Mashroor Parvez’s second directorial venture ‘going Home’ is about to release in the UK cinemas on 30th September 2022. A special screening shall be held for invited guests at the Close-Up Cinema, Shoreditch E1 6HR, followed by a celebration party at the prestigious London Tea Exchange.
‘going Home’ is an existential mystery box that evokes such cinematic spices as Ingmar Bergman, David Lynch and Guy Ritchie to create a new masala to delight audiences with a thirst for stimulating new entertainment. Although violence and its consequences form the backdrop for ‘going Home’, it is not without laugh-out-loud moments.
The only son of actor-director-producer- Sohel Rana, Mashroor Parvez emerged as one of Bangladesh’s most exciting new filmmaking talents after his acclaimed first feature film ‘Raian’ was screened at the Bombay Theatre in New York City on the 9th of December 2017.
The lead character of ‘going Home’, is wrestling with the consequences of the life he has led as a hitman, between the underworld and the government, and the toll it has taken on his soul. Self-medication through alcohol is having no effect and in his dreams, he sees the family he has lost. Locked on a course of destruction.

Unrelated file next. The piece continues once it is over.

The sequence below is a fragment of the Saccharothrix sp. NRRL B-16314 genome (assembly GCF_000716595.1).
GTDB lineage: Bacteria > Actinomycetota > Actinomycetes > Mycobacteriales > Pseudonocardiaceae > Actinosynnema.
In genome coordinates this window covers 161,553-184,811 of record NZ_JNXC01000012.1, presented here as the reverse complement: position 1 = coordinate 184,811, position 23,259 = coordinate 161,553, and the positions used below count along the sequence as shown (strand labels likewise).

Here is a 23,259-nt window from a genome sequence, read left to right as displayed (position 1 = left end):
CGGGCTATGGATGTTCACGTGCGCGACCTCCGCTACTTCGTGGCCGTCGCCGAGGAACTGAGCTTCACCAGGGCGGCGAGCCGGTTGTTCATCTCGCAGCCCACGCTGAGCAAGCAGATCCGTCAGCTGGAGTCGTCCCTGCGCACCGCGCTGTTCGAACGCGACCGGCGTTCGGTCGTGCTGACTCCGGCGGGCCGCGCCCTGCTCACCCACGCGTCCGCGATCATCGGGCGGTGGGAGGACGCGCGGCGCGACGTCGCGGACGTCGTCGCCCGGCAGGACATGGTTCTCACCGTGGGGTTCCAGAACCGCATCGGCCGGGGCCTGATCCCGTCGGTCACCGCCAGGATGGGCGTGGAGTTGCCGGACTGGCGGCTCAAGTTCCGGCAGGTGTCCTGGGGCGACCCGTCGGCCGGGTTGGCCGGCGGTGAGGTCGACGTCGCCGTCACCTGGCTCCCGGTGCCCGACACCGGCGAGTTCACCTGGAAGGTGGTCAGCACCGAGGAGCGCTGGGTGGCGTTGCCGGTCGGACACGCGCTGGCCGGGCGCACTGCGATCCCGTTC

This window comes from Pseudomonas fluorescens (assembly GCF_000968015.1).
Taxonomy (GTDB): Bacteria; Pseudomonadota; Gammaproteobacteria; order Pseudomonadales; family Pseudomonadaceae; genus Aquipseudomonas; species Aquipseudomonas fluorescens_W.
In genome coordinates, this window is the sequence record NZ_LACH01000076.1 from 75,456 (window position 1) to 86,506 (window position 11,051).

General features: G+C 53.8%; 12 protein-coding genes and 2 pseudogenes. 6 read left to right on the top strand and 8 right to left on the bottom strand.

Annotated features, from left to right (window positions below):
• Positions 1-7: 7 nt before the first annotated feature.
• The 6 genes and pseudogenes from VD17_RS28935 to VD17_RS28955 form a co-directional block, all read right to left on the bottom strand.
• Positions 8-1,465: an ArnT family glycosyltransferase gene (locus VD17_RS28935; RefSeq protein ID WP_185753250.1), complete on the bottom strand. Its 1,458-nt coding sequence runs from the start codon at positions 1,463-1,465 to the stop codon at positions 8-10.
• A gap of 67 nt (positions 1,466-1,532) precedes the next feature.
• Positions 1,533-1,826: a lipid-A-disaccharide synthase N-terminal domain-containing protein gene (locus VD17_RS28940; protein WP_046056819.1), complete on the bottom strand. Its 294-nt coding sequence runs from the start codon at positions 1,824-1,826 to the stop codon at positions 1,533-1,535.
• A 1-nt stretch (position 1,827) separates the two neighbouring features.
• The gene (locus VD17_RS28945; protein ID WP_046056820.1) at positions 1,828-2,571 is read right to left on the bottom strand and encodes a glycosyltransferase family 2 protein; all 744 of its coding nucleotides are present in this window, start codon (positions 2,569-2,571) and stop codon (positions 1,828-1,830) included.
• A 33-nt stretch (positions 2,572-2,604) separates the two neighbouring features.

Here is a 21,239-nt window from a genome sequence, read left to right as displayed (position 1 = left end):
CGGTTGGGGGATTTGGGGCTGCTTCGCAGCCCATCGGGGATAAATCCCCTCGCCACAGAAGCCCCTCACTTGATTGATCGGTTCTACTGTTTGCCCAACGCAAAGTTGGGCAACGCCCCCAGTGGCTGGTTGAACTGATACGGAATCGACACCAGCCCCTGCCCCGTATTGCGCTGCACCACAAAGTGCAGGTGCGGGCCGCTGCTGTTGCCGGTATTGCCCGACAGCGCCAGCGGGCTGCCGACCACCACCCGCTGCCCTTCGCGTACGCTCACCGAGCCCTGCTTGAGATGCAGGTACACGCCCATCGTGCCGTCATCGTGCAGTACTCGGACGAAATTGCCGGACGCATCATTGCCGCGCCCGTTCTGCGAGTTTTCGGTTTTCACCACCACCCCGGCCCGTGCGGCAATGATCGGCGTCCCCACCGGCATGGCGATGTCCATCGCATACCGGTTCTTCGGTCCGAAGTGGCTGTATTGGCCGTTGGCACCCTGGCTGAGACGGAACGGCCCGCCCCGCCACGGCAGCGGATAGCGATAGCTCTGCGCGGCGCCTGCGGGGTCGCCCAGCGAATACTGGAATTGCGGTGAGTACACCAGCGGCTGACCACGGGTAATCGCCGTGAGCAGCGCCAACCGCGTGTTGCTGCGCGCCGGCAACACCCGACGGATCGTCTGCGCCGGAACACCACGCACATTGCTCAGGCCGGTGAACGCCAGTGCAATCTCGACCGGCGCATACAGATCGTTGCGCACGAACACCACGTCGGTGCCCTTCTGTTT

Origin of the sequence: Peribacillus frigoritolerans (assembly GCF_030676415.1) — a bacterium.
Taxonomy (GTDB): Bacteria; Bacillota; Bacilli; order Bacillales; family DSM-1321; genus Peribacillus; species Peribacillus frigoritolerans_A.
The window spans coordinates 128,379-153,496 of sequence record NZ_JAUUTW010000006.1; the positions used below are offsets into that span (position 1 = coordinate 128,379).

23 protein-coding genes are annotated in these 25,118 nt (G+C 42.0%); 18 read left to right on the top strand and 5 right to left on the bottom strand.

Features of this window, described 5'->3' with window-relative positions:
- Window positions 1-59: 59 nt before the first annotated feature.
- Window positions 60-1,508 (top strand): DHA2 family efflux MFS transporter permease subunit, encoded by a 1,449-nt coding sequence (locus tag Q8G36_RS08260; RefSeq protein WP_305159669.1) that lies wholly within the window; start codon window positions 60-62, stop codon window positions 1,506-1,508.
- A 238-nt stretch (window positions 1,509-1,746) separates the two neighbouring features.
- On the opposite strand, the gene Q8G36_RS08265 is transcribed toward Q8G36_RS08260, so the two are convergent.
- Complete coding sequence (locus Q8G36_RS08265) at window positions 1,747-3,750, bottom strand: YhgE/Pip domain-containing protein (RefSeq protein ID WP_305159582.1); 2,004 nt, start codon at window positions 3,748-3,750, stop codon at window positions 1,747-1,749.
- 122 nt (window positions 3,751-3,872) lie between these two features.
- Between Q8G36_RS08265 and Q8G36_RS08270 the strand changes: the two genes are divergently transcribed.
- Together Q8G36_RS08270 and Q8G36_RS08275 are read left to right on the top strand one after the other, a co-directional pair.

The main cast of ‘going Home’ includes Mashroor Parvez, Fahim Farouque, Nusrat Jahan Jerry, Mahbubul Islam Shanko Panja, Kobi Guru Ovi & Sohel Rana. Edited by Fahad Hassan, Cinematography by Zahid Hossain and the music has been composed by Zahid Bashar Pankaj & Arko Sumon. Kaustav Sen Barat from Kolkata did the sound design. After the UK release is complete, ‘going Home’ will itself go home to Bangladesh before finishing its theatrical run in North America.
Speaking about the theatrical release in London first, Parvez said, “I’ve lost loved ones during the production of this film. Including my colleague and friend Zahid Hossain, who was the Director of Photography for both my feature films. I wish they were here to see how far we’ve come as Bangladeshi filmmakers, with the world premiere of the movie happening in the UK. And for that reason alone this film deserves to be witnessed by the diaspora community.”
He continues, “As for the film itself, I don’t believe in the idea of art for art’s sake. I am deeply invested in the belief that good art should make us less moralistic and judgmental, and should be a supplement to faith in terms of developing our reserves of kindness towards humankind.”